Civil movement

Putin’s youth movement was created to teach Russian children national principles

Russian President Vladimir Putin has signed a law creating a patriotic youth movement that seeks to teach Russian children about national principles.

The Russian leader has been asked to lead the supervisory board of the youth movement, which the country’s parliament says will “prepare young people for a full life in society”. It is described as an “all-Russian social and state movement of children and young people”.

The development comes more than four months after Putin launched an invasion of neighboring Ukraine. According to Lev Gudkov, director of the Levada Center, Russia’s only independent public opinion agency, some 35 percent of high school and university students have a negative view of Putin’s war, CS Monitor reported.

Measures rolled out by the Kremlin to combat anti-war sentiment include flag-raising ceremonies, the singing of the national anthem and a Russian-focused modern history course for Russian students, starting in September.

Russian President Vladimir Putin has signed a law creating a patriotic youth movement that seeks to teach Russian children about national principles. Above, Putin attends an awards ceremony for members of the Russian team who won medals at the Paralympic Winter Games on March 17, 2014 in Sochi, Russia.
Sasha Mordovets/Getty Images

Other goals of Putin’s youth movement include promoting the state police among children and young people, participating in their education and career guidance, organizing children’s leisure time and creating opportunities for their overall development and personal achievement, according to Russian news agency TASS.

Children aged six and over can join the movement on a voluntary basis, while adult mentors will organize their education and hobbies.

Russian lawmakers approved a law on July 6 to create the youth movement.

An annotation to the law, posted on the website of the Russian Federation Council, or Senate, says the move was developed to ensure a unified state policy on the education of children and young people in educational organizations. , associations, movements, communities and clubs, as well as to “build a continuous trajectory of their development based on the values ​​of Russian society”.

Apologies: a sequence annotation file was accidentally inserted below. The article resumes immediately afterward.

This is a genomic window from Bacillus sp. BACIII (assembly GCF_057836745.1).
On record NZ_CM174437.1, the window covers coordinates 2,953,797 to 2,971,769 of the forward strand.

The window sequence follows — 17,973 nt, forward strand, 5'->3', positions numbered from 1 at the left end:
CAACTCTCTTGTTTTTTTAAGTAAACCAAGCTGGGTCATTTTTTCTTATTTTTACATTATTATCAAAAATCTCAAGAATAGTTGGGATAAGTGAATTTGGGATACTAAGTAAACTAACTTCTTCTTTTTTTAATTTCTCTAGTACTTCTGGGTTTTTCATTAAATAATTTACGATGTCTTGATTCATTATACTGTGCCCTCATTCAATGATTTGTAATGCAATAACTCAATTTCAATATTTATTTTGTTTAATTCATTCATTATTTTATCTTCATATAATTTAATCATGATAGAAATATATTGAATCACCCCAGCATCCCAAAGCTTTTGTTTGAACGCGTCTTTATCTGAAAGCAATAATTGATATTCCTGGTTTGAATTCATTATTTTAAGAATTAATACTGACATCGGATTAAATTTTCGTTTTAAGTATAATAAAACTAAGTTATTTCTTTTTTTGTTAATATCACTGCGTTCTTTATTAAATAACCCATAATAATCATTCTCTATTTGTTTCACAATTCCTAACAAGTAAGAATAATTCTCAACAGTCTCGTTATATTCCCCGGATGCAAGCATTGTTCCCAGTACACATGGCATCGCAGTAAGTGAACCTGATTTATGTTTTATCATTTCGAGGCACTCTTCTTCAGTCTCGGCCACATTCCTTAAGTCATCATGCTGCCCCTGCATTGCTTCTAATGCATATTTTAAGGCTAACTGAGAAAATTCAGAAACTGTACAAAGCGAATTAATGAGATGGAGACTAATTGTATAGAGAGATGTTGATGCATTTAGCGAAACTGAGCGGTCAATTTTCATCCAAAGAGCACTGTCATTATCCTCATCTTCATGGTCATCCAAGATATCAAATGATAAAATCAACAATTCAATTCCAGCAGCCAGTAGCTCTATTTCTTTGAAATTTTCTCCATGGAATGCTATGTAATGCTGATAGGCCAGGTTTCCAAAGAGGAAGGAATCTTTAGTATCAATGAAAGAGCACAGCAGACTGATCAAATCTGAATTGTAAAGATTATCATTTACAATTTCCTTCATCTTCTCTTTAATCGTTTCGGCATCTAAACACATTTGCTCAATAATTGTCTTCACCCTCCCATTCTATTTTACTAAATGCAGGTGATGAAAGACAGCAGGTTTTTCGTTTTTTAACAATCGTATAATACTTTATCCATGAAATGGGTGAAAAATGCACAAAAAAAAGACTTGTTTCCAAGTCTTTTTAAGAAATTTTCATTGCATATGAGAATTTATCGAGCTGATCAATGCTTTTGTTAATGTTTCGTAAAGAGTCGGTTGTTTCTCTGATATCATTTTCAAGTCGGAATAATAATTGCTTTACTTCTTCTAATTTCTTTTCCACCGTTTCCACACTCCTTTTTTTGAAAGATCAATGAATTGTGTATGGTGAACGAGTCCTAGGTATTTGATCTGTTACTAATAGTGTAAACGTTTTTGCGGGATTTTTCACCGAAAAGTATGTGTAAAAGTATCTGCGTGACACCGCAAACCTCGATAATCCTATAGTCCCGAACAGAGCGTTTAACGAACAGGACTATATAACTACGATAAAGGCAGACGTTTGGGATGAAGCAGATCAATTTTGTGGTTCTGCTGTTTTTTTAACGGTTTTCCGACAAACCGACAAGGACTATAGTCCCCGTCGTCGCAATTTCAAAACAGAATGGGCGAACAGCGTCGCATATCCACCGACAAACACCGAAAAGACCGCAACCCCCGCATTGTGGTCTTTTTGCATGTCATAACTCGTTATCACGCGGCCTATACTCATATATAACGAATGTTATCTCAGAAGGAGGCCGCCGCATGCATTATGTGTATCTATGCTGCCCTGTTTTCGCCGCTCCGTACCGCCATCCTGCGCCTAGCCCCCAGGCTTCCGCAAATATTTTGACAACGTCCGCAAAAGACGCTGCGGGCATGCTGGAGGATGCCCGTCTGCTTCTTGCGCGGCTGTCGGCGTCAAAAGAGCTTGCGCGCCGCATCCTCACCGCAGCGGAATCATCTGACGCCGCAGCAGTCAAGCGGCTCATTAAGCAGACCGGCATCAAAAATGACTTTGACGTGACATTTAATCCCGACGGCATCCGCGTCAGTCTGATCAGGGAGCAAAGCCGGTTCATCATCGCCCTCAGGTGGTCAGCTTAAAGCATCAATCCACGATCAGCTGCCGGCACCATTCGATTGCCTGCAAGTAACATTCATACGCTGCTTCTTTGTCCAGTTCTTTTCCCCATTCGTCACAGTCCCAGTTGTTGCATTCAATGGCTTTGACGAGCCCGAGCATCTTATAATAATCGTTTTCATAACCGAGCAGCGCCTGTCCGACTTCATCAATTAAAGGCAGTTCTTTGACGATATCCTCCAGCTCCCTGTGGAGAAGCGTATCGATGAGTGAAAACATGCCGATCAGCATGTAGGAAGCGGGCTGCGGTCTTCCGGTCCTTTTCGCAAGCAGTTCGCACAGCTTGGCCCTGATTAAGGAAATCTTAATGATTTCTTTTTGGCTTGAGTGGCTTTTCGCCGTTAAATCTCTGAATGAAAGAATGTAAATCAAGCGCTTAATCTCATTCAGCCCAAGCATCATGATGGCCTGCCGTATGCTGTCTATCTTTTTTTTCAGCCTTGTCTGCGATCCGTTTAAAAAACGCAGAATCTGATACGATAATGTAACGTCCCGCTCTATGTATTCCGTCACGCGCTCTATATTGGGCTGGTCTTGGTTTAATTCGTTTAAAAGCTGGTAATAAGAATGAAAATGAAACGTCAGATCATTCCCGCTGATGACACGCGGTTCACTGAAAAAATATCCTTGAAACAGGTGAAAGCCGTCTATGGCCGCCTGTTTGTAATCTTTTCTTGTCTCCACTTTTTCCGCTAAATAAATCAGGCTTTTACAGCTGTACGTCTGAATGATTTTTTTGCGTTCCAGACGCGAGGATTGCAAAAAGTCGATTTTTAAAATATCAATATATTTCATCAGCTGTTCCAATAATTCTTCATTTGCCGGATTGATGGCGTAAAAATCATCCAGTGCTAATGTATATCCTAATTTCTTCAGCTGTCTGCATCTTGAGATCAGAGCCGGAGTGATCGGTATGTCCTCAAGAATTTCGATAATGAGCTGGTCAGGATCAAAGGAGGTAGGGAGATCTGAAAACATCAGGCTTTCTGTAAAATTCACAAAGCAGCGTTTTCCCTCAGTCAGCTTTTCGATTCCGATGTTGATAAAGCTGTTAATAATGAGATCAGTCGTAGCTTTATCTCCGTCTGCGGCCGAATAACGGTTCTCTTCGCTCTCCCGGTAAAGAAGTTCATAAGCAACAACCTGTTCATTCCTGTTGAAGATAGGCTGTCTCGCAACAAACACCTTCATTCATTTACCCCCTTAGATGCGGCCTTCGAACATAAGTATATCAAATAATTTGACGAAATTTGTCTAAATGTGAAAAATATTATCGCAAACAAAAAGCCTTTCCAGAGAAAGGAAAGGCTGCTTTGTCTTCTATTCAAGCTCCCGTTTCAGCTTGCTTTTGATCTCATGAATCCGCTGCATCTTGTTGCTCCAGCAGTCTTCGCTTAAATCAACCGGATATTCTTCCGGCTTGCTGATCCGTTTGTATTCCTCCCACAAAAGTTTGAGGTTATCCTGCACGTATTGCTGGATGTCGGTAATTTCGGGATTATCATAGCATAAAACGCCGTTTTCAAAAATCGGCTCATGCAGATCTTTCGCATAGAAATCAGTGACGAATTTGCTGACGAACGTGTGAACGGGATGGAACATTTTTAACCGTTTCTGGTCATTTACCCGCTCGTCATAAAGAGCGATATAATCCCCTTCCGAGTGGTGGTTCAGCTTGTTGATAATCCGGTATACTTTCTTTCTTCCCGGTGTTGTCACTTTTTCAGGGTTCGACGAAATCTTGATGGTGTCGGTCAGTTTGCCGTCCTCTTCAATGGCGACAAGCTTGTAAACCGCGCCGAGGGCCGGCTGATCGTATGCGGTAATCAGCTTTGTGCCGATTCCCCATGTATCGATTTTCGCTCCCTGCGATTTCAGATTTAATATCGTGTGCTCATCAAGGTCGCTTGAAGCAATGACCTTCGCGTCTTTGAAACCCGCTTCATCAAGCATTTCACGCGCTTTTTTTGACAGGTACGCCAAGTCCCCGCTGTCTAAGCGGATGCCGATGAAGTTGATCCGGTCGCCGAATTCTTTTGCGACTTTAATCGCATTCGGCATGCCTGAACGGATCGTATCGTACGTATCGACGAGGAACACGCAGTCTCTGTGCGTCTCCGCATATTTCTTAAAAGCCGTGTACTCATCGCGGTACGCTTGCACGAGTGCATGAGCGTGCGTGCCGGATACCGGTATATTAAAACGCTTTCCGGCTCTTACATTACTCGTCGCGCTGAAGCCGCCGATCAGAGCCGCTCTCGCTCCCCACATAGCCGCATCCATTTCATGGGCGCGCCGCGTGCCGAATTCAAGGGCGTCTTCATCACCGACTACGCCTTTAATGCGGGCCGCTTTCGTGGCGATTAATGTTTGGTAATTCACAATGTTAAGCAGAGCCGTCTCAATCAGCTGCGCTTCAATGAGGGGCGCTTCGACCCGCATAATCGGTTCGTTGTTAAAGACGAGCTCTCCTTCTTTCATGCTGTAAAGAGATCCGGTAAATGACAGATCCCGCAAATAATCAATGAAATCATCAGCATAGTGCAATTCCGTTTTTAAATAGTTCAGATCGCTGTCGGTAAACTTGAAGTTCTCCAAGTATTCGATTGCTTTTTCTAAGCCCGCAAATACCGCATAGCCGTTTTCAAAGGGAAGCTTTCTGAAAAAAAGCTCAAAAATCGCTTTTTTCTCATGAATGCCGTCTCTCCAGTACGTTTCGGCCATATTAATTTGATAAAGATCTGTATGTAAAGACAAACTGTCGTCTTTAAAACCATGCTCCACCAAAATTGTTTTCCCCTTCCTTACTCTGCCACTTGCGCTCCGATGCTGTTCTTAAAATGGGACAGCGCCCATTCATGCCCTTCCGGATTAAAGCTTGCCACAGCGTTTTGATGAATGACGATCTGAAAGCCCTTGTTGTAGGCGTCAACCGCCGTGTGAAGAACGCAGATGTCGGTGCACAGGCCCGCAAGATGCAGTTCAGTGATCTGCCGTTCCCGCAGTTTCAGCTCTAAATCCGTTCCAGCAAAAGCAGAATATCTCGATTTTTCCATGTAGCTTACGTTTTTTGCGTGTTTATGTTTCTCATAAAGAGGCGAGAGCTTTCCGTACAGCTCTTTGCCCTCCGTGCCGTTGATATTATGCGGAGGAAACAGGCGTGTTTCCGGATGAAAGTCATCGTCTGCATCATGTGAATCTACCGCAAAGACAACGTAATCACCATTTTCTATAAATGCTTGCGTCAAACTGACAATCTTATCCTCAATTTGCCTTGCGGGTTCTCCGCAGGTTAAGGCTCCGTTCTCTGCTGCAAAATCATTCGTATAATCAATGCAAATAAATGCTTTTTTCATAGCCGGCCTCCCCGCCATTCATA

Putin first considered creating the movement after Diana Krasovskaya, a student at a school in Sevastopol, suggested that he form a group that would unite children nationwide, TASS reported.

“It is necessary to think about this,” Putin said at the time.

“An all-Russian movement of children and adolescents is being created,” the lower house of parliament, the State Duma, said in a statement when approving the legislation earlier this month.

The movement will be funded by the state, and regional governors are expected to be closely involved in the work of the organization, AFP reported.

Aryom Metelev, who chairs the committee on youth policies in the State Duma, said youth camps and educational institutions will be handed over by the Kremlin to the organization to “facilitate the development of the child “.

“The state must create conditions that contribute to the full spiritual, moral, intellectual and physical development of children, to the learning of patriotism, civil responsibility and respect for adults,” the authors of the legislation said.

Children and young people studying in general, vocational and higher education programs can join the movement, according to the State Duma.

Soviet values ​​were previously taught to children in the USSR through youth organizations: the Little Octobrists, the Young Pioneers and the Komsomol.

Newsweek contacted the Russian Foreign Ministry for comments.